HSS chief innovation officer: The importance of integrating culture, novelty and commercialization into all service lines

New York City-based Hospital for Special Surgery named Leonard Achan its chief innovation officer and senior vice president of innovation and business development in February 2016.

Since then, Mr. Achan has been instrumental in the hospital's efforts to improve patient care and experiences. Below, Mr. Achan describes his experience as chief innovation officer and how he anticipates his role to evolve.

Editor's note: Responses have been lightly edited for clarity and length.

Question: As chief innovation officer, what has been your proudest moment or accomplishment? 

Leonard Achan: In my role as chief innovation officer, I am most proud of the increasing integration of the thinking and culture of innovation and commercialization into all services and verticals throughout the organization in the form of shared leadership, shared responsibility and shared advocacy. This is shared by everyone from our CEO and executives to our staff and inventors who understand that they play a critical role in innovation. This means that while many organizations succeed to create a department or division for innovation, we have continuously moved towards innovation being everywhere for over a century. The problem with creating a division would be just that: being divided. Instead, our culture and model support the fact that we are and have always been an innovative organization. Now, putting the people, structure and processes together to make that culture more easily digestible, approachable and scalable is something we should all be proud of.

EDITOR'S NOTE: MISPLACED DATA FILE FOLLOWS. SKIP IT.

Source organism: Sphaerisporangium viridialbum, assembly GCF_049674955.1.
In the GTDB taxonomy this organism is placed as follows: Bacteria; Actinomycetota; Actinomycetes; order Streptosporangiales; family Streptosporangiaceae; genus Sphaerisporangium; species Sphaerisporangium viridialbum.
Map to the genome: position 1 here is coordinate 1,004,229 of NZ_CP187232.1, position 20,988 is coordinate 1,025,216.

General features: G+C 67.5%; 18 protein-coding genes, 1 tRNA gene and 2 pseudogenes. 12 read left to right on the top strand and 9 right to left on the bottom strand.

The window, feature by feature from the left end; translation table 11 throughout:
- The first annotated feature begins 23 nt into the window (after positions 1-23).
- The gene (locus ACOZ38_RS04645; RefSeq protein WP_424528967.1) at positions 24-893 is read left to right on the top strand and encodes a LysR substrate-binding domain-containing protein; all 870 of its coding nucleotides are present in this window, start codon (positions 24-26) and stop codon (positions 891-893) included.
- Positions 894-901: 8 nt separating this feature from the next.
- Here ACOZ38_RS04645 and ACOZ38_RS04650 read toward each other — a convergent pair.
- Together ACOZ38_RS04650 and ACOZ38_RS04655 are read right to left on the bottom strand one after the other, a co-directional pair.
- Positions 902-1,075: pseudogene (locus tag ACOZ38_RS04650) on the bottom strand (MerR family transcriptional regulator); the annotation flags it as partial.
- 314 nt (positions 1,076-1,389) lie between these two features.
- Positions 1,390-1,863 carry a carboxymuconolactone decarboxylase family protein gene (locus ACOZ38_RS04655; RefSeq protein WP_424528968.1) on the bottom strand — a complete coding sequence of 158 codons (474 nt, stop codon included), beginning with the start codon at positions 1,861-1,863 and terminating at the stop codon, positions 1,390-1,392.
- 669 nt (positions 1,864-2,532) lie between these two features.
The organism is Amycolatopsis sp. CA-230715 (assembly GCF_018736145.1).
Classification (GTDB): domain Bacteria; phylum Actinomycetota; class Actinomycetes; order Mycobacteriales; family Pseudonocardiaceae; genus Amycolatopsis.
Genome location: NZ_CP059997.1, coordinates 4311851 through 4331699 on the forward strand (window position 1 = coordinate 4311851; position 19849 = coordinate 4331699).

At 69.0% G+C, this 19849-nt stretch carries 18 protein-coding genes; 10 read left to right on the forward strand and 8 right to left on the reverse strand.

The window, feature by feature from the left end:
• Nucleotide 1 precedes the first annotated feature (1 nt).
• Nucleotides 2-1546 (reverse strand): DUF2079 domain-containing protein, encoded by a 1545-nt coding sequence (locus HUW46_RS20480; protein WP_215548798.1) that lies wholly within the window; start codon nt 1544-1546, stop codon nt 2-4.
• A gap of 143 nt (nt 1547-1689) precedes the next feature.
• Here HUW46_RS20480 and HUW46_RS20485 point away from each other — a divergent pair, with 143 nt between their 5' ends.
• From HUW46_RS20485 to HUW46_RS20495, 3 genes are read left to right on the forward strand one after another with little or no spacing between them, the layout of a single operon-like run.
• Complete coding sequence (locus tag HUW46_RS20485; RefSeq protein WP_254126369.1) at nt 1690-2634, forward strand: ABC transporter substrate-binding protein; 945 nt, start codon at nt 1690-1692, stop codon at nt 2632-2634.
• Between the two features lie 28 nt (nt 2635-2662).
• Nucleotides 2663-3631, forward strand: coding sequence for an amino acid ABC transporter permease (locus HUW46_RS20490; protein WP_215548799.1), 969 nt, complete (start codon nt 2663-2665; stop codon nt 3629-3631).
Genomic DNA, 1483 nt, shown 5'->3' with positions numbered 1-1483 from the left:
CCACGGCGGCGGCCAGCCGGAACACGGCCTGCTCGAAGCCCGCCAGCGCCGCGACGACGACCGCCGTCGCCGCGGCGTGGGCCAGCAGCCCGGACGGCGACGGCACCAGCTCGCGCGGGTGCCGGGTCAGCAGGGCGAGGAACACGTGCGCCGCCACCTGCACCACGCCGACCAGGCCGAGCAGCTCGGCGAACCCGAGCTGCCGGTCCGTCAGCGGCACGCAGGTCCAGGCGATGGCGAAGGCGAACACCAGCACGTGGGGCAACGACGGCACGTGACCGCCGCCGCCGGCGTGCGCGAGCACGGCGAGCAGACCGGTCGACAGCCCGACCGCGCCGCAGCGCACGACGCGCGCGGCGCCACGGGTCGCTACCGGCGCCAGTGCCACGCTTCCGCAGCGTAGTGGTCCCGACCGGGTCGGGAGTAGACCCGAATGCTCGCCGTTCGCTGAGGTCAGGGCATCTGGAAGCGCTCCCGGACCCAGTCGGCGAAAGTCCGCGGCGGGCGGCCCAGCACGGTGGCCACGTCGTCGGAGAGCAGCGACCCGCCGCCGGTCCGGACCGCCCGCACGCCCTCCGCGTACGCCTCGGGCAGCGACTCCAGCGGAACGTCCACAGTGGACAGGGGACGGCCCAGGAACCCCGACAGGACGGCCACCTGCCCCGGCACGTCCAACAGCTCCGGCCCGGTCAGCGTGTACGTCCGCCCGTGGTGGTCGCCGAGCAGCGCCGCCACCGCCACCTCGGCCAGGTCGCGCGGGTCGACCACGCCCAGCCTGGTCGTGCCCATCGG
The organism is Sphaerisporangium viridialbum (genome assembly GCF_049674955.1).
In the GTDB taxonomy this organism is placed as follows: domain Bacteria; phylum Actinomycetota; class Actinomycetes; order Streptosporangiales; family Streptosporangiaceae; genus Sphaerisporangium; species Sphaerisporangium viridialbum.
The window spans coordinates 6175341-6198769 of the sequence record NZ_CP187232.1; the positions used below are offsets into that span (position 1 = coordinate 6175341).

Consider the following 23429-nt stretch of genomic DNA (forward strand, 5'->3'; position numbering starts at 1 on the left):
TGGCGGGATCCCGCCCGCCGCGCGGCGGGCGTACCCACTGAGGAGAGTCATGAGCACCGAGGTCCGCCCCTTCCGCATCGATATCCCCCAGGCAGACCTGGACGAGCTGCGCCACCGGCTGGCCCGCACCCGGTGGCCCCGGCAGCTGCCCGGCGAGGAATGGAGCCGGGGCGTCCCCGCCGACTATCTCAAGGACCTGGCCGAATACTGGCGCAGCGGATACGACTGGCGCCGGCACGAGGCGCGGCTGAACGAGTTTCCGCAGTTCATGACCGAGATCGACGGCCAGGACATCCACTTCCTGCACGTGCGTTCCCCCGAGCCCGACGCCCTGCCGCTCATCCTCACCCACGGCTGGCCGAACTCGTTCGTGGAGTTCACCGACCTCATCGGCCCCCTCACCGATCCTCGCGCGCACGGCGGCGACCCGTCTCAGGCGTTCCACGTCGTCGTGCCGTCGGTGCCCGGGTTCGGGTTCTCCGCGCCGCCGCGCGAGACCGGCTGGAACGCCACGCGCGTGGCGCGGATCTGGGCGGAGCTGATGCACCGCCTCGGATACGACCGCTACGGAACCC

Q: How do you promote innovation on your team and within your hospital? 

LA: Our team is very intrapreneurial. We encourage creativity and flexibility across all our teams because as enablers for our clients, partners and inventors, we require time to think and recharge. We spend a lot of time together as a team and with our innovators communicating, translating and partnering. Our organization has a long history of being innovative leaders in our field and cutting edge. The question is, how do we share that with the world at scale so that anyone can benefit from our expertise, even if they never heard of us. We spend a lot of time planning how to carefully and thoughtfully move ideas, knowledge, know-how and our expertise into the market to benefit patients. This commitment to our patients and consumers of the future is enough to drive us, and that is palpable in our environment.
 
Q: Looking five to 10 years ahead, where do you see your role as chief innovation officer heading? How will changes in healthcare affect your role? 

LA: I believe that innovation in the provider-based healthcare systems today means a lot of different things and that this role confusion or mistaken identity for individuals who share the chief innovation officer title will continue to be a problem over the next five years.

Innovation can mean a leader whose day-to-day management involves improving operational efficiencies. It may mean a venture arm being formed whereby strategic or passive cash investments in all stages of companies is the directive. In other environments, it’s a focus on technology transfer and licensing. I often think of my charge as having a double bottom line that includes our mission and commitment to serve patients and the community through ideation, and by doing this, we have the secondary benefit of commercialization revenue to continue to support those efforts. While innovation may mean “all of the above” here at HSS, I do believe that the investment sector within the provider organizations will become more developed and sophisticated as thought leadership groups, like the Strategic Ventures Group that I am a member of, continue to develop best practices for supporting the future healthcare ecosystem with investments. I also see the focus on what is today called innovation evolving to become more focused on commercialization, which to me is very different.

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